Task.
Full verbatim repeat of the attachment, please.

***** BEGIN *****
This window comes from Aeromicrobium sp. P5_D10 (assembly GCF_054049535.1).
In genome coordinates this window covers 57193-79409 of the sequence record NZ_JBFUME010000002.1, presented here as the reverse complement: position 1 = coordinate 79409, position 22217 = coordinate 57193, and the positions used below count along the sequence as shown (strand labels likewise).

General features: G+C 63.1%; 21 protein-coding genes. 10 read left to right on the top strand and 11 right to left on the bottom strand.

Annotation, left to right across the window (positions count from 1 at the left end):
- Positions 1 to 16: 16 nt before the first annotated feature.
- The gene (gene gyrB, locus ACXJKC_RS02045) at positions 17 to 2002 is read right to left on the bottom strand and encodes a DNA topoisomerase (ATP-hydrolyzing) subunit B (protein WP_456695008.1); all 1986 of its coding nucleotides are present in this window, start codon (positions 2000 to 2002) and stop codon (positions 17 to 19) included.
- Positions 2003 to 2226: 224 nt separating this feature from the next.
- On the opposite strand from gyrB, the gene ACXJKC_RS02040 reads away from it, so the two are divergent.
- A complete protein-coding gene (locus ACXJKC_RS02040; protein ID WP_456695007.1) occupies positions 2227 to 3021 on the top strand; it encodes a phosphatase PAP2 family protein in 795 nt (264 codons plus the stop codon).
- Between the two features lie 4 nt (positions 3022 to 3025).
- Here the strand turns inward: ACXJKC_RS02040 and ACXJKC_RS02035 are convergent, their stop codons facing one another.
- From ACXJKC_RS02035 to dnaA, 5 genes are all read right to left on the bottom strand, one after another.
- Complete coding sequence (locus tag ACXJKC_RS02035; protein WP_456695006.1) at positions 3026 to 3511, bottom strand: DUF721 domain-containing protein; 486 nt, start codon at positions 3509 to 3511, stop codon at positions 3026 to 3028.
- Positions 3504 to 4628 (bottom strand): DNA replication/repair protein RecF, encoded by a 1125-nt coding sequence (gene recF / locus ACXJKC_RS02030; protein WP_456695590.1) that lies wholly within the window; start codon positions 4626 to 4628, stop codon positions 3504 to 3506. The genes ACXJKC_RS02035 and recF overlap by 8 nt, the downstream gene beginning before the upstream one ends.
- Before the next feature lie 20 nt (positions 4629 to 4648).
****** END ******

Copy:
This window comes from Aeromicrobium sp. P5_D10 (assembly GCF_054049535.1).
In genome coordinates this window covers 57193-79409 of the sequence record NZ_JBFUME010000002.1, presented here as the reverse complement: position 1 = coordinate 79409, position 22217 = coordinate 57193, and the positions used below count along the sequence as shown (strand labels likewise).

General features: G+C 63.1%; 21 protein-coding genes. 10 read left to right on the top strand and 11 right to left on the bottom strand.

Annotation, left to right across the window (positions count from 1 at the left end):
- Positions 1 to 16: 16 nt before the first annotated feature.
- The gene (gene gyrB, locus ACXJKC_RS02045) at positions 17 to 2002 is read right to left on the bottom strand and encodes a DNA topoisomerase (ATP-hydrolyzing) subunit B (protein WP_456695008.1); all 1986 of its coding nucleotides are present in this window, start codon (positions 2000 to 2002) and stop codon (positions 17 to 19) included.
- Positions 2003 to 2226: 224 nt separating this feature from the next.
- On the opposite strand from gyrB, the gene ACXJKC_RS02040 reads away from it, so the two are divergent.
- A complete protein-coding gene (locus ACXJKC_RS02040; protein ID WP_456695007.1) occupies positions 2227 to 3021 on the top strand; it encodes a phosphatase PAP2 family protein in 795 nt (264 codons plus the stop codon).
- Between the two features lie 4 nt (positions 3022 to 3025).
- Here the strand turns inward: ACXJKC_RS02040 and ACXJKC_RS02035 are convergent, their stop codons facing one another.
- From ACXJKC_RS02035 to dnaA, 5 genes are all read right to left on the bottom strand, one after another.
- Complete coding sequence (locus tag ACXJKC_RS02035; protein WP_456695006.1) at positions 3026 to 3511, bottom strand: DUF721 domain-containing protein; 486 nt, start codon at positions 3509 to 3511, stop codon at positions 3026 to 3028.
- Positions 3504 to 4628 (bottom strand): DNA replication/repair protein RecF, encoded by a 1125-nt coding sequence (gene recF / locus ACXJKC_RS02030; protein WP_456695590.1) that lies wholly within the window; start codon positions 4626 to 4628, stop codon positions 3504 to 3506. The genes ACXJKC_RS02035 and recF overlap by 8 nt, the downstream gene beginning before the upstream one ends.
- Before the next feature lie 20 nt (positions 4629 to 4648).